Friday, April 20, 2012

Speaking of 4/20

Coming home from the Y last night, I thought I was high for a minute when I saw a crazy-looking tandem bike with a father pilot, son co-pilot, and a baby trailer behind that.  Apparently these are fairly commonplace and are called active passenger bikes in this case. Seeing one being pedaled around town wasn't just an hallucination.  
I'm always looking for offbeat pictures for my "Only in the Ozarks" FB album and my new time-suck Twitter account of the same name.  This sighting didn't quite qualify, and I try not to have people in the shots.  I don't want to be a complete jerk by making fun of them in a recognizable manner.
However (isn't there always a however), the miniature middle biker was not such a friendly chap.  I imagine his feet weren't even helping in the effort to power this tri-ped arrangement, the tiny turd.  With my smile spread out wide, I told my own miniature back-seat passenger look at the funny bike.  With my grin pointed in their direction, I ended up on the receiving end of the kid's fat tongue sticking out in disdain.  So ... maybe I was staring.  Sure, he probably didn't like it.  But what a little shit!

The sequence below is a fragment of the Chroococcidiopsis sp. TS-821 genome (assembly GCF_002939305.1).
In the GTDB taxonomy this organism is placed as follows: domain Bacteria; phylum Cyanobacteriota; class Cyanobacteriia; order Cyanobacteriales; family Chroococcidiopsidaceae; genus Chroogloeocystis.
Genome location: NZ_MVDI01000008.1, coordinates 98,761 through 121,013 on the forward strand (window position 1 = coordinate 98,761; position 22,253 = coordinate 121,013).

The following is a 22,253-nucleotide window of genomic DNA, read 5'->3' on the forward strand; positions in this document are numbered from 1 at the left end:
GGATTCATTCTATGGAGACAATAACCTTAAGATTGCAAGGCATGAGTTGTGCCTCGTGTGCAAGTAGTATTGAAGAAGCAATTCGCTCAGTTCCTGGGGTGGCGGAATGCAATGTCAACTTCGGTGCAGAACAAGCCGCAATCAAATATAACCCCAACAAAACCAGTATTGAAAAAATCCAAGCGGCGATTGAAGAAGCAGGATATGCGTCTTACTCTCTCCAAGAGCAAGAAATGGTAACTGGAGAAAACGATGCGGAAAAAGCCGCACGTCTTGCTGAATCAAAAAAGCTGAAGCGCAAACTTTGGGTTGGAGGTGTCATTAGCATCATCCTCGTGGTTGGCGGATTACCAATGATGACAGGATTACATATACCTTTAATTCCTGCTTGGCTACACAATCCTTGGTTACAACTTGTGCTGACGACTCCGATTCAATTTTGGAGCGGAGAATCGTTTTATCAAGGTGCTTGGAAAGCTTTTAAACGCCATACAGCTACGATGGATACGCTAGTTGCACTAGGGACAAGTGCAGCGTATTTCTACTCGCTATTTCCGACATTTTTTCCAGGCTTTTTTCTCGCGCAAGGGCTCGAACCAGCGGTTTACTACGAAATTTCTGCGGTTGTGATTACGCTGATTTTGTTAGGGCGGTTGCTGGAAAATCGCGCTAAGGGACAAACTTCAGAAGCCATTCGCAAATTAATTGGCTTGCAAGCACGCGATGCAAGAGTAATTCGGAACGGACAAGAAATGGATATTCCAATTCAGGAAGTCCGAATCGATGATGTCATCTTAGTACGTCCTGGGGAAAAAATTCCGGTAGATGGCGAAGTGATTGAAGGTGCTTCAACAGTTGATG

My first impulse was, of course, to the loudly state - in his dad's earshot - to NOT stick his damn tongue out at strangers.  Nah, not a good tactic in this teaching moment.  Instead, I shook my head at rude-bike-boy in disapproval while mouthing the words, "NO ... don't do that" over and over again to him.  Unfortunately, I accompanied it with, "What a little shit!" out loud.  I immediately retracted my use of a bad word, although my son had missed the whole thing.  It was all a futile attempt at parenting in a vacuum.  
The situation sparked a conversation between me and my little guy about rude behavior (not my own), respecting adults, and plain ol' safety of not snarking at people in a public setting.  Especially if they are simply looking in your direction.  Although he found it pretty funny that a kid younger than him stuck his tongue out at Mom, he got the message. (He did make sure his dad heard about it when we got home, though.)  Ultimately, my son agreed the kid on the bike was being a complete ratbag just like I said!  
Sure, there are some kids who will end up doing a lot worse in real life.  Many will get into real trouble in their lives with majorly serious consequences. Through my rose-colored glasses, I'd like to think there are fewer of those kids than there are functional, healthy kids.  It may take a village to raise a child, but I chose not to waste any effort on this rude little chunk of dead weight on the back wheel of the bike.  He's probably sharing the "love" with the younger sibling in the baby bubble behind him.
Our little guy, on the other hand, gets it. I hope he continues to be a good kid.  He doesn't like getting in trouble, appreciates nodding approval pointed at him, and generally enjoys being praised for good behavior.  Let's just keep it that way.

My sister's effort at solo tandem (not as easy as you'd think).

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